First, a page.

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Dawn Bailey


Work Systems and Supply Chains: Are You Ready in Case of Disaster?

The Baldrige Excellence Framework can help

Published: Wednesday, November 11, 2015 - 17:11

I heard the example that best helped me understand work systems and supply chains at a Baldrige training event right after the very sad 2011 earthquake and tsunami in Japan. A colleague was talking about automakers in the United States and elsewhere whose suppliers were located in the devastated region. Suddenly, manufacturers that I didn’t even realize had Japanese connections were faced with unexpected supply-chain disruptions.

Such disruptions became critical because work systems—including, among other things, the external resources needed to develop and produce products—often depend on suppliers.

“Located in the disaster region and adversely affected by these forces are a number of manufacturing facilities which are integral to the global motor vehicle supply chain,” noted the Congressional Research Service in its report, “The Motor Vehicle Supply Chain: Effects of the Japanese Earthquake and Tsunami.” “They include plants that assemble automobiles and many suppliers which build parts and components for vehicles. Some of the Japanese factories that were forced to close provide parts and chemicals not easily available elsewhere. This is particularly true of automotive electronics, a major producer of which was located near the center of the destruction.”

The National Climatic Data Center of the National Oceanic and Atmospheric Administration released a report that the United States experienced $8 billion worth of damage from in disasters in 2014. This included eight weather and climate disasters (including droughts, floods, severe storms, and winter storms), with losses exceeding $1 billion each across the United States. Overall, these events resulted in the deaths of 53 people and had significant economic effects on the areas impacted.

With such examples and data, many organizations turn to the Baldrige Excellence Framework for guidance on what to take into consideration when contemplating work system decisions, supply-chain management, and safety and emergency preparedness. For example, does your disaster and emergency preparedness system take your reliance on suppliers into account (see Baldrige Criteria, 6.2c)? And how do you consider work system decisions, including decisions on when to use external suppliers of products and services, in your strategy (see Baldrige Criteria, 2.1a)?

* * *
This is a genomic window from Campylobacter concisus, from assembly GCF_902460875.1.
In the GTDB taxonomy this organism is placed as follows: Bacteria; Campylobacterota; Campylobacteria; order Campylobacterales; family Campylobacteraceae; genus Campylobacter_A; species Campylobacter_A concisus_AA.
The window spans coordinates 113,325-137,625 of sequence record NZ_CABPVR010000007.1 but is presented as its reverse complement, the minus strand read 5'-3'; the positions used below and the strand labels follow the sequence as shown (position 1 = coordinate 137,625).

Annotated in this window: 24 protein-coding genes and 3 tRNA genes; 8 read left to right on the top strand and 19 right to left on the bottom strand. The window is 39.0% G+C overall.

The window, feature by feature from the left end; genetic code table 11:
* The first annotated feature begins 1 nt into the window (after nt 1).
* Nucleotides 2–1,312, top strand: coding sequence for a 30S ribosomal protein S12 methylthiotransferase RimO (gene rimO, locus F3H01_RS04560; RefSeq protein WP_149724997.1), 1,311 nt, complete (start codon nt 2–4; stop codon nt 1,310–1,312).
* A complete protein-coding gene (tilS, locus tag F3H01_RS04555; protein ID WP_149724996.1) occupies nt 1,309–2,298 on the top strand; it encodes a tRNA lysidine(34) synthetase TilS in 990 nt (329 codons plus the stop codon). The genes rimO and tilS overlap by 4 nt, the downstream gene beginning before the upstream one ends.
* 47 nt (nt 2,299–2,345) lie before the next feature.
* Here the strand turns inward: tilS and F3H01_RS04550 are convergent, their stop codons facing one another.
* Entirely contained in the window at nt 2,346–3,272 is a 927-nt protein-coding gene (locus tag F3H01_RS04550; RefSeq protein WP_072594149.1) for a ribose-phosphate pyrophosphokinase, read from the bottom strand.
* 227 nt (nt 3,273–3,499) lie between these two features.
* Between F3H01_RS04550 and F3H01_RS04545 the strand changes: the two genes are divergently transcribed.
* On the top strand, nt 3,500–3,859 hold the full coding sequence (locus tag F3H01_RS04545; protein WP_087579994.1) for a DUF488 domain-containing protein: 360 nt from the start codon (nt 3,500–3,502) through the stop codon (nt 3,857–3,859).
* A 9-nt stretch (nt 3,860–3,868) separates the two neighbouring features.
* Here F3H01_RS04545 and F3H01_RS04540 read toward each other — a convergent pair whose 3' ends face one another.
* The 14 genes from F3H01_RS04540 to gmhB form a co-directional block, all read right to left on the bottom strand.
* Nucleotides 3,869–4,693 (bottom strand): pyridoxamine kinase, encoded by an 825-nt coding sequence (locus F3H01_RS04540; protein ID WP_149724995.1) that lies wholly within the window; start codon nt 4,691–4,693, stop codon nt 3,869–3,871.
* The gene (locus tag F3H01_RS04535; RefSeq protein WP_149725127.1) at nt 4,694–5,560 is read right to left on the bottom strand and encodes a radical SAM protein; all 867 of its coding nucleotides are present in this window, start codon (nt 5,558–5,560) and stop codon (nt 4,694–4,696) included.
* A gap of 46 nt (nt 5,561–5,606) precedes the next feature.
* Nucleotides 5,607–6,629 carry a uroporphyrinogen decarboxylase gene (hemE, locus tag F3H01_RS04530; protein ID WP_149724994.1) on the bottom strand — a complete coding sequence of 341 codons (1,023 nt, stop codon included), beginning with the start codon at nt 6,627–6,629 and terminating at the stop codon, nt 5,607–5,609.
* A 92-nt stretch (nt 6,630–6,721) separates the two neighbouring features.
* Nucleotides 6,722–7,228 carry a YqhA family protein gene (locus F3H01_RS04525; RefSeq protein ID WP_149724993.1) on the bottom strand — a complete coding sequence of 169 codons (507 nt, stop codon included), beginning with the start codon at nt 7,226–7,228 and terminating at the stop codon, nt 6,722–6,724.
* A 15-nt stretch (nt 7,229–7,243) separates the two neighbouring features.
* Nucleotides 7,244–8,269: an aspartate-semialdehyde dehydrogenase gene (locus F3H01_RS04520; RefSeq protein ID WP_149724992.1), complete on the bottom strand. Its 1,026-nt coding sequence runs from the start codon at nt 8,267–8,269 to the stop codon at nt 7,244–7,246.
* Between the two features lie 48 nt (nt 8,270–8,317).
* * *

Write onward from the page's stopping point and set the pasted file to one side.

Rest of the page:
How do you know if your operations and work systems are safe from disasters?

First published Oct. 27, 2015, on the Blogrige.


About The Author

Dawn Bailey’s picture

Dawn Bailey

Dawn Bailey is a writer/editor for the Baldrige Program involved in all aspects of communications, from leading the Baldrige Executive Fellows program to managing the direction of case studies, social media efforts, and assessment teams. She has more than 25 years of experience (18 years at the Baldrige Program) working on publications and education teams. Her background is in English and journalism, with degrees from the University of Connecticut and an advanced degree from George Mason University.


NA Localization


My name is Ken, I work at a Japanese automotive supplier.

I got hired for loccalization purposes in 2013. I PPAP local suppliers to reduce the dependency on international supply chains.

It's hard to balance quality and delivery needs for suppliers abroad. The boats that bring material over automatically put 2 months of invetory between anything in Asia and North America. Quality problems in 1 lot could continue for those 2 months. I had a supplier that had one problem that we had to sort for 3 individual times over 6 months because of the supply chain.

I've seen a relation between volume, cost, and quality for a local North America supply chain deliberation. Volumes for option parts on cars normally don't meet the requirements for localization unless they are very expensive per piece, probably above 50 dollars per part for the car maker. Quality decisions will trump cost decisions also, very specialized or proprietary methods used on some parts normally remain at one location until technology develops enough to permit localization.

I enjoy what I do, but it is a complicated dance between those three variables. Especially volume of option parts, for 3 months you could be working night and day on a project, and then the option volume drops and you wait for the next model year to begin working again.

Cheers, this article really resonated with me.